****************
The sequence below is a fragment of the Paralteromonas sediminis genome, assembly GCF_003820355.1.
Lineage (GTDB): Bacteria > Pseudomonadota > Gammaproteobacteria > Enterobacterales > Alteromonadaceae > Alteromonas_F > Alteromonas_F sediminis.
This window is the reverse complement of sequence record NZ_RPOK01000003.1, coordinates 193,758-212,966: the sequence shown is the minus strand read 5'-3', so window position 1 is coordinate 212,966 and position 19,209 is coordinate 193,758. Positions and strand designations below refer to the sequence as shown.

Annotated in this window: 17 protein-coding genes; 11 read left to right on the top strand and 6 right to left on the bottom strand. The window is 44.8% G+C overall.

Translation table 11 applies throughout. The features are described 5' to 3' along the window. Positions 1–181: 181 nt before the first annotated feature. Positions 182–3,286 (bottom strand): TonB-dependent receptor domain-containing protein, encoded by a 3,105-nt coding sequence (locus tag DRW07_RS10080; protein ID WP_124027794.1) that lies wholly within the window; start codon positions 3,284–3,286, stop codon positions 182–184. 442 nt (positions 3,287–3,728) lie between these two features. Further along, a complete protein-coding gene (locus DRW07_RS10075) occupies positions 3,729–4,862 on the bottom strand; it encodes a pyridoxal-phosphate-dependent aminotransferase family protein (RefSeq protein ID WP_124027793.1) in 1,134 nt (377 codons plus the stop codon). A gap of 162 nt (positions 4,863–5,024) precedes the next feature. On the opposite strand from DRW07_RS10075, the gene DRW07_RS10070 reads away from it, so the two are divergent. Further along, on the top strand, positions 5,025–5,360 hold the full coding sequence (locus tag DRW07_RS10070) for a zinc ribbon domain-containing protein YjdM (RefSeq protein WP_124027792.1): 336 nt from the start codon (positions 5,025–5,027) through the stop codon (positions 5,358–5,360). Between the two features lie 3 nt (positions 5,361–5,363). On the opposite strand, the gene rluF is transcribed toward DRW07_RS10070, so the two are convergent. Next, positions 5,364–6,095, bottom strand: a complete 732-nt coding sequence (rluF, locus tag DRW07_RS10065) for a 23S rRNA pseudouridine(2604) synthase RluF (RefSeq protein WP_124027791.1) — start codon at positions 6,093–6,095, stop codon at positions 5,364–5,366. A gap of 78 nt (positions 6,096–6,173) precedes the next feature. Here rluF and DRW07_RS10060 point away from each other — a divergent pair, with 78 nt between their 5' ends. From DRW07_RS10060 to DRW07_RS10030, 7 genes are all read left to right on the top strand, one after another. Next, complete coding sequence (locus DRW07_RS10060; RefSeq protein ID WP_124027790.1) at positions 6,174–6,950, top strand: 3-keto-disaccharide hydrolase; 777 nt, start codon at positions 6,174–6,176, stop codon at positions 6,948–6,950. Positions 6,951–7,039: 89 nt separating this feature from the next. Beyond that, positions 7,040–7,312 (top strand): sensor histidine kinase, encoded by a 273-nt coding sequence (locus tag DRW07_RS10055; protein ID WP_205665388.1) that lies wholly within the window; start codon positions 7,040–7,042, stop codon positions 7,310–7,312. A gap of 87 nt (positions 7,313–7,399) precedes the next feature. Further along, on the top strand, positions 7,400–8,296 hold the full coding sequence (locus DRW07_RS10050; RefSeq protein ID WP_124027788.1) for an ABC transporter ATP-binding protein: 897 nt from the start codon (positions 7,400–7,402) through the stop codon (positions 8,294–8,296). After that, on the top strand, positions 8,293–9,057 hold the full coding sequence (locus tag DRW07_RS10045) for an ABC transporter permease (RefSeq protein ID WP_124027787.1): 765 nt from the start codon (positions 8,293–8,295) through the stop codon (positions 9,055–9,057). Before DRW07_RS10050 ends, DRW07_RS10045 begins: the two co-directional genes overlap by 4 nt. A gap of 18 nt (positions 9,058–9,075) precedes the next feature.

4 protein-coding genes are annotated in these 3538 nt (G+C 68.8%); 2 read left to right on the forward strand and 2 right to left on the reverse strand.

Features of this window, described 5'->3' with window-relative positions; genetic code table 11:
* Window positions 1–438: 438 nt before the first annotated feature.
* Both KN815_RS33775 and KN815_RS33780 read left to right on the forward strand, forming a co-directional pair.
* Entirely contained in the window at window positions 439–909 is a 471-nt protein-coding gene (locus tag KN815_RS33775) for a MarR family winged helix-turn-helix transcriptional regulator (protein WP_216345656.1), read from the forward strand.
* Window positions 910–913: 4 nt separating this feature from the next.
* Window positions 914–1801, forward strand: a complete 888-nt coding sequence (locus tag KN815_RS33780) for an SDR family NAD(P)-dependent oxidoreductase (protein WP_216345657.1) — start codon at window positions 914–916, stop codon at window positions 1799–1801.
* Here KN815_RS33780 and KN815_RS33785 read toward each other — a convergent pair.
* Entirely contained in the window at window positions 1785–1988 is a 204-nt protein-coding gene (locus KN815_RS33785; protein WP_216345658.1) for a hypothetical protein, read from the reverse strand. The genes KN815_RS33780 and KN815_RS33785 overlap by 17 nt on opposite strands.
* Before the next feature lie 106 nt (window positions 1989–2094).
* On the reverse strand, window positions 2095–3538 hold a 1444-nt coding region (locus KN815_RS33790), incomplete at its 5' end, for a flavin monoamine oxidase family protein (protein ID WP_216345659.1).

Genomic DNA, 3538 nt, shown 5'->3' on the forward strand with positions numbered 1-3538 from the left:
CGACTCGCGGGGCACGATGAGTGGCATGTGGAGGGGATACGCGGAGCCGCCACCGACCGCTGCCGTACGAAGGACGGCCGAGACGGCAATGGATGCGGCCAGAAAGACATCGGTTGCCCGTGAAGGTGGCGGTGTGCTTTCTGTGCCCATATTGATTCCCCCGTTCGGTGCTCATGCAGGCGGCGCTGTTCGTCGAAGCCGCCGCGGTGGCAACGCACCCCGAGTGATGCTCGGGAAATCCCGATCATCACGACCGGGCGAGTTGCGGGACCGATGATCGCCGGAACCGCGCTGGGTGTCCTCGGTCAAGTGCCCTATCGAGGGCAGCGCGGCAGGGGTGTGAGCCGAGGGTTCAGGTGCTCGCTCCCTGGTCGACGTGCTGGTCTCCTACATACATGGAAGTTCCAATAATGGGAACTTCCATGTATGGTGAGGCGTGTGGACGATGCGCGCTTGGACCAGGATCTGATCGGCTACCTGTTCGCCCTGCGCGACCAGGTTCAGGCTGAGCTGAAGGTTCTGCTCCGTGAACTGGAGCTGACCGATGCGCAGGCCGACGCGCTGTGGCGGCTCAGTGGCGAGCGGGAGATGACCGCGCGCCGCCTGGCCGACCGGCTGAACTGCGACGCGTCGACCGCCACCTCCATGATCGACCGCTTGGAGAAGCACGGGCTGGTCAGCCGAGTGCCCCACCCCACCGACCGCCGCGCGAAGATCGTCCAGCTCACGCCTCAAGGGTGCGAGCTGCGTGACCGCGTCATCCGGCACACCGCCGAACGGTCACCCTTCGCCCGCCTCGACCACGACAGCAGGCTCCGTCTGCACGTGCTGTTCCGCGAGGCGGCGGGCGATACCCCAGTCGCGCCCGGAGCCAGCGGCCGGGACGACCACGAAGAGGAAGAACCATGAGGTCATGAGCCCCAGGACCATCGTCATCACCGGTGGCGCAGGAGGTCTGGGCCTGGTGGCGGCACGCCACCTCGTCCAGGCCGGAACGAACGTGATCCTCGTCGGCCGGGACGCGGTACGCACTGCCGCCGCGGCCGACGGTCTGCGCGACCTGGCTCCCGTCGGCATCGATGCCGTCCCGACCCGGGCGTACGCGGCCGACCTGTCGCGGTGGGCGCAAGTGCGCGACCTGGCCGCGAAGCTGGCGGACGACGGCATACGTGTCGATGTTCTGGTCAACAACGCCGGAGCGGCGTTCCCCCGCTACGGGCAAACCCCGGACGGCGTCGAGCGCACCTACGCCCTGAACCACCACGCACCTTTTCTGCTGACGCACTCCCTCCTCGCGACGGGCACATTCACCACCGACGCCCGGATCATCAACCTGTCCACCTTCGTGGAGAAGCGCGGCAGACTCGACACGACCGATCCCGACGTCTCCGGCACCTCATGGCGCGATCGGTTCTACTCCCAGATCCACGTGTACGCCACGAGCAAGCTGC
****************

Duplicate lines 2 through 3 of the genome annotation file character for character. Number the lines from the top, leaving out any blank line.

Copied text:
Lineage (GTDB): Bacteria > Pseudomonadota > Gammaproteobacteria > Enterobacterales > Alteromonadaceae > Alteromonas_F > Alteromonas_F sediminis.
This window is the reverse complement of sequence record NZ_RPOK01000003.1, coordinates 193,758-212,966: the sequence shown is the minus strand read 5'-3', so window position 1 is coordinate 212,966 and position 19,209 is coordinate 193,758. Positions and strand designations below refer to the sequence as shown.